With remarkable achievements from its efforts thus far, the “Protecting Every Owl” project created by the NPUST Institute of Wildlife Conservation and Farglory Life Insurance is now entering its third year. A sharing session was held at 9:30 a.m. on October 20th in the Second Conference Room at the NPUST Administration Building, with NPUST President Chin-Lung Chang co-hosting the meeting together with Farglory Life Insurance general manager, Hsueh-hsin Chao. During the session, the NPUST Institute of Wildlife Conservation explained that over the past three years, from the perspective of University Social Responsibility (USR), it has facilitated the growth of owl populations in several ecological restoration bases. It has also created relevant curriculum to get rural school children acquainted with ecological education, and has encouraged local farmers to create raptor habitats in their fields by setting up perches and nest boxes. Farglory has been using its corporate power to help the “Protecting Every Owl” project expand in reach and influence as they continue to practice corporate social responsibility (CSR) in ways that are catching very positive attention.
President Chin-Lung Chang of NPUST said in his speech: “NPUST continues to carry out this environmental protection and ecological restoration project with Farglory Life Insurance, and the results of our mutual cooperation thus far are very outstanding and eye-catching. Through the use of biological control methods, we can improve public health, protect ecosystems and reduce the impact of pesticides. I hope that we can continue to reap greater benefits as we promote such meaningful pursuits, so that in addition to seeing flourishing ecosystems, we can also set the best example for each other as we contribute to society”.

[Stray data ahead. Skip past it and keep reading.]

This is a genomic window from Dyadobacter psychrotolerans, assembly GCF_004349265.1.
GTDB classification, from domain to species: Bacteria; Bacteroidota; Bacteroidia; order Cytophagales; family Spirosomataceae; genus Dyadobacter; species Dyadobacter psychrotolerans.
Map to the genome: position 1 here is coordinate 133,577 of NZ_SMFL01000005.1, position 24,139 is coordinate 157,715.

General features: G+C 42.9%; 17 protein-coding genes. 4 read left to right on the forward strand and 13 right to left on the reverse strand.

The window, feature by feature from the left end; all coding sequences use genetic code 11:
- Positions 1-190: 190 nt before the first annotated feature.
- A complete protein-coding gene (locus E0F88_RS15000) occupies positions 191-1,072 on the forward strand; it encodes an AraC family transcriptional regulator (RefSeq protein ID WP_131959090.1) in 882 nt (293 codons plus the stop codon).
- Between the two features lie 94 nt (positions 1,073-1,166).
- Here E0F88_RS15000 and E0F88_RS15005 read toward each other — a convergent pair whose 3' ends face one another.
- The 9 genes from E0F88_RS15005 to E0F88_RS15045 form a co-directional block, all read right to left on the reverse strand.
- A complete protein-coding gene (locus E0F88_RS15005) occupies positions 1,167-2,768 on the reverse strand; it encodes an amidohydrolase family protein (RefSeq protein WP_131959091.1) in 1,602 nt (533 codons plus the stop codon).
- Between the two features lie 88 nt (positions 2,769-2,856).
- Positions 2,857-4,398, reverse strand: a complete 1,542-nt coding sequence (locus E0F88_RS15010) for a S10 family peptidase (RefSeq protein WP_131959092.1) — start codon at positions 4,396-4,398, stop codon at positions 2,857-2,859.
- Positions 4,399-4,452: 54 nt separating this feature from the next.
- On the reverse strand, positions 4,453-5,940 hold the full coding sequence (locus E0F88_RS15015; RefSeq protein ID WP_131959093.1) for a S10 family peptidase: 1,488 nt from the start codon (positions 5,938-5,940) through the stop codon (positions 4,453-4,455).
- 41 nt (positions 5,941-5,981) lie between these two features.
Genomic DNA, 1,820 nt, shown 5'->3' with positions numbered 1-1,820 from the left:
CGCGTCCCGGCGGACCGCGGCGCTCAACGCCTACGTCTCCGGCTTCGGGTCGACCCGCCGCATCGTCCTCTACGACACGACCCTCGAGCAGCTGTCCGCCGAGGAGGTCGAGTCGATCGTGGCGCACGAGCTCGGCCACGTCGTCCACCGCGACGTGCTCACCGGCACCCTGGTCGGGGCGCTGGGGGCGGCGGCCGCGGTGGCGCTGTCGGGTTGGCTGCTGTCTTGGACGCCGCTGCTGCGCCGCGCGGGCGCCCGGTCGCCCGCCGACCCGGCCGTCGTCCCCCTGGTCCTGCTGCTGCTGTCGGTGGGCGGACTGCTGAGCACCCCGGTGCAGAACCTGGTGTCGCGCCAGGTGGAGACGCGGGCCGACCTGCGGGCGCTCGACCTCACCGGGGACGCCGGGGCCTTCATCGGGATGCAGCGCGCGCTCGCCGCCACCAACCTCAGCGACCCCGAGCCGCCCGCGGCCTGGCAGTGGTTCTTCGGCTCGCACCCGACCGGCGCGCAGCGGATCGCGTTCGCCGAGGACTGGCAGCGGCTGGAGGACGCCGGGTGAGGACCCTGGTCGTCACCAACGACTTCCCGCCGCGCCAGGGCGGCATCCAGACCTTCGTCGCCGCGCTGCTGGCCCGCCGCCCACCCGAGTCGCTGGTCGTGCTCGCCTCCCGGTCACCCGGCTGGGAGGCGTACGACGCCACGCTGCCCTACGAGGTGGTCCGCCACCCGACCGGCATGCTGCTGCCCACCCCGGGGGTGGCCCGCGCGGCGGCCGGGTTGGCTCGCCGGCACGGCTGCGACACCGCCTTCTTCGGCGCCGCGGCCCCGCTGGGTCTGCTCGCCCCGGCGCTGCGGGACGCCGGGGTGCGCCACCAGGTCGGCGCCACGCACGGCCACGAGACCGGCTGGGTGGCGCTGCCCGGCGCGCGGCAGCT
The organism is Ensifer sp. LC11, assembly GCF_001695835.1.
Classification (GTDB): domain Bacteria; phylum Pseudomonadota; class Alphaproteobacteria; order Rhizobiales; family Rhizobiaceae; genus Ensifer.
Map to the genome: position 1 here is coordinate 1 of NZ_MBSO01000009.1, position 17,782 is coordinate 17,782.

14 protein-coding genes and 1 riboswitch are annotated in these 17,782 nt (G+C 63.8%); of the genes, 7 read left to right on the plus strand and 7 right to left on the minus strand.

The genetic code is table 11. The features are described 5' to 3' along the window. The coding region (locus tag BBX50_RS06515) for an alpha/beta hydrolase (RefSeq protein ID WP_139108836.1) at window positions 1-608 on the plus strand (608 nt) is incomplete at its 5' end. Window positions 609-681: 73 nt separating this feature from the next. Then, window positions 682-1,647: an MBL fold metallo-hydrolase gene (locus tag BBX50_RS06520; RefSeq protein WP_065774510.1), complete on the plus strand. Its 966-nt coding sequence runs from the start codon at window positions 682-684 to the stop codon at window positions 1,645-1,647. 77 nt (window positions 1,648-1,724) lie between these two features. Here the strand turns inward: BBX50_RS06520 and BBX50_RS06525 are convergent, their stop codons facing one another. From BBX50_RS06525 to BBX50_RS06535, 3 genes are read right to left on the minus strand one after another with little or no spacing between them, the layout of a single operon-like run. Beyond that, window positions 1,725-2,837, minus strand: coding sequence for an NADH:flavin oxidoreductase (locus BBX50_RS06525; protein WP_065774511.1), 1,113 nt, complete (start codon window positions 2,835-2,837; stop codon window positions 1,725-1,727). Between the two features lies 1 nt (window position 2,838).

Farglory General Manager Hsueh-hsin Chao said: “Farglory supports NPUST’s USR team as they help companies invest in ecological conservation. This action resulted in Farglory Life Insurance winning the Taiwan Insurance Institute’s Excellence Award, the Taiwan Sustainability Action Award, and the Asia Responsible Enterprise Award—and make the shortlist for the Global Vision Magazine ESG Corporate Responsibility Award. The results are beyond expectations, and I hope very much that we can continue to work together with NPUST on this “USR X CSR” conservation work”.
The “Protecting Every Owl” project, which was launched three years ago, currently has ecological restoration bases in Pingtung’s Gaoshu, Hengchun, and Checheng townships and also in the ShengHsian Community of Tainan’s Dongshan District. Working in these areas, teachers and students from the NPUST Institute of Wildlife Conservation have helped erect a total of 13 field perches and 81 owl nest boxes. When conducting ecological restoration surveys, a total of 53 species of birds, including 9 species of protected raptors were recorded (black-winged kite, crested goshawk, sparrow hawk, crested serpent eagle, gray-faced buzzard, crested honey buzzard, common kestrel, collared scops owl, brown hawk owl). Thanks to the nest box installations, a total of 7 pairs of collared scops owls got settled in and bred 16 young birds, which successfully matured and left the nest. Huishan Lin, a doctoral student at NPUST who is responsible for this project, said: “The most important thing about University Social Responsibility (USR) is whether university teachers and students can put actions to practice that contribute to society. The ecological surveys we conduct in the field are more than records, more importantly they help influence local communities to take action together. And so, the farmers who are willing to change their farming methods in these in ecological restoration bases are playing a key role.”